Scott Gagnon, director of Smart Approaches to Marijuana Maine, said opponents are happy with the Lewiston vote and will shift their focus to fighting legalization on the state level.

“I think a split decision is better than it passing in both,” he said.

The votes in South Portland and Lewiston are part of the Marijuana Policy Project’s strategy to get marijuana legalized in a dozen states by 2016. Maine, where medicinal marijuana use has been legal for years, is seen as fertile ground for the movement.

Boyer said he believed the idea has wide support across the state. He said Maine has a “libertarian streak” and many Mainers feel it is time to end the prohibition on marijuana.

Months after Portland voted in November 2013 to legalize recreational use, the Marijuana Policy Project began collecting signatures to get similar proposals on the ballot in South Portland, Lewiston and York. Boyer said the communities were chosen because they represent a wide spectrum of Mainers. A judge backed a decision by the York Board of Selectmen to keep the issue off the ballot there.


South Portland has “no trouble charting new territory,” as evidenced by its ban on tar sands oil, Boyer said. Proponents wanted to test the waters in Lewiston to see how Franco-Americans – who supported the statewide medical marijuana initiative in 2009 – feel about recreational use.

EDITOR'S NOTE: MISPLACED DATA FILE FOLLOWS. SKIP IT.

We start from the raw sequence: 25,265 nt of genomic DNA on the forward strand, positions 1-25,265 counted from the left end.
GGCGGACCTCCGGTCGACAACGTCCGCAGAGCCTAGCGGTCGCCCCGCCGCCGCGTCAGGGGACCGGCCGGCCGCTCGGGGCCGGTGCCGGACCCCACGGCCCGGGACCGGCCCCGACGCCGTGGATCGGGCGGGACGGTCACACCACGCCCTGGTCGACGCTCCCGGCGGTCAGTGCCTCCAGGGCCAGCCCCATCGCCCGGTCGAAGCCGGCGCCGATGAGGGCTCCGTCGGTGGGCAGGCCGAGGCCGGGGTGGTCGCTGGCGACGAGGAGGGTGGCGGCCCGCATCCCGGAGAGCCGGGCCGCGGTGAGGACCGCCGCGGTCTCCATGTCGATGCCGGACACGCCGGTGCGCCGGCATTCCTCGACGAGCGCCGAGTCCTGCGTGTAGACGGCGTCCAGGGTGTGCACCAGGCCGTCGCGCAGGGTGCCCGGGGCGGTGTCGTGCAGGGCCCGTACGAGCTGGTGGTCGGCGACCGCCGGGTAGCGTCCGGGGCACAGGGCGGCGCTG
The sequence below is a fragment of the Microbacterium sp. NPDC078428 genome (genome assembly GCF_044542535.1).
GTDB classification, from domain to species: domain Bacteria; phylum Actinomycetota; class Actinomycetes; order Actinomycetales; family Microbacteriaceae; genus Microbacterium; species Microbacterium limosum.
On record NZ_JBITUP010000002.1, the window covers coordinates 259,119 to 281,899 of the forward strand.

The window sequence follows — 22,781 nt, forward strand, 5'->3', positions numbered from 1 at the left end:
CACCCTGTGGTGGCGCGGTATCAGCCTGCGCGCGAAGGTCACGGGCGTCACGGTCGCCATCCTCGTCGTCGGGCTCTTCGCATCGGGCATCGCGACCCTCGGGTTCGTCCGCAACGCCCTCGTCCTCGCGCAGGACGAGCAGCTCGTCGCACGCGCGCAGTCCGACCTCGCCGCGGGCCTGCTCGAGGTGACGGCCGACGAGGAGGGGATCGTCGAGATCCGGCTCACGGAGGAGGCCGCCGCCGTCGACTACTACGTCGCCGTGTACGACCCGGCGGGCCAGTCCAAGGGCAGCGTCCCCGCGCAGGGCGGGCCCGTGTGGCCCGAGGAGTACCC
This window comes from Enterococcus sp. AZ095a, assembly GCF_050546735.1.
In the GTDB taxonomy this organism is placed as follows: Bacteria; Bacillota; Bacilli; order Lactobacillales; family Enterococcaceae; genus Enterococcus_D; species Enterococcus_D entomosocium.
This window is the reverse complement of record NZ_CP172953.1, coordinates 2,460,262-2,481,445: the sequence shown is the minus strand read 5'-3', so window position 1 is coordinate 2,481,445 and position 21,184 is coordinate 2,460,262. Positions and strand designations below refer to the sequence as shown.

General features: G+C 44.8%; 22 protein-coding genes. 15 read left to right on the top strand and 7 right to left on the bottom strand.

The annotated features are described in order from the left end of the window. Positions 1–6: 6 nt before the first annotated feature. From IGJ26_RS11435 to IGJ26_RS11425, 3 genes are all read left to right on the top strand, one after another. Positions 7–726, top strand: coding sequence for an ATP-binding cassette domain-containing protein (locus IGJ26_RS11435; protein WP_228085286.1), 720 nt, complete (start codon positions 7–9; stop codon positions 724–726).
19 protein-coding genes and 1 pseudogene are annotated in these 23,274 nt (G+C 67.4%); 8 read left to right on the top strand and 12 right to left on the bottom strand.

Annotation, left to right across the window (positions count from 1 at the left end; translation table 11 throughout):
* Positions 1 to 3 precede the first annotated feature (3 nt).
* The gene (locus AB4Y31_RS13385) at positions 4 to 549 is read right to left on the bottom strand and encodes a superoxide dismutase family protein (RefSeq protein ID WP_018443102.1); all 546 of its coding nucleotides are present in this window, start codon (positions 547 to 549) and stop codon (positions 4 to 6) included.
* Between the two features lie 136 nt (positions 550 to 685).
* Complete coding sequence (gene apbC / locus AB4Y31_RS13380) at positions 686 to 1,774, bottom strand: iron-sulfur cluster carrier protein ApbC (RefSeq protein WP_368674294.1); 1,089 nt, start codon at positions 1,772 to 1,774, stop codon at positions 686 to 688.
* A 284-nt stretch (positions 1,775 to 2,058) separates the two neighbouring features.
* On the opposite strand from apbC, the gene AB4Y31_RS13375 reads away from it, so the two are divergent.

The shifting attitudes toward the drug allowed some local and state officials to come out publicly in support of legalization.

Lewiston city councilors Leslie Dubois and Donald D’Auteuil and school board member Matthew Roy signed the petition to put the question on the ballot in that city.

In Lewiston, along with outspoken opposition from the mayor, the school board passed a resolution opposing legalization. In South Portland, both city councilors and school board members passed similar resolutions.

Voters outside of the South Portland Community Center on Tuesday afternoon expressed mixed feelings about the referendum.

Meadow Collins said she “definitely” voted in favor of legalization. That question and a referendum on bear hunting were the two issues she was most focused on this election season, she said.


When it comes to marijuana use, “I think people should have a choice whether they do it or not,” she said. “People are going to do it anyway.”

Julie Land said she voted against the ordinance, but felt torn on the issue because she supports some of the ideas behind the push for legalization.

“Until it’s legal everywhere, it sets an odd precedent,” she said. “I’m not sure it’s something that should be done on the city level.”

South Portland Police Chief Edward Googins, who spoke out against the ordinance, said he was surprised but not disappointed with the outcome. He said his officers will continue to enforce state law.

“Obviously I am disappointed, but I understand there has been over the past decade or two some very different beliefs in the use of marijuana,” he said. “We’ll see how this plays out.”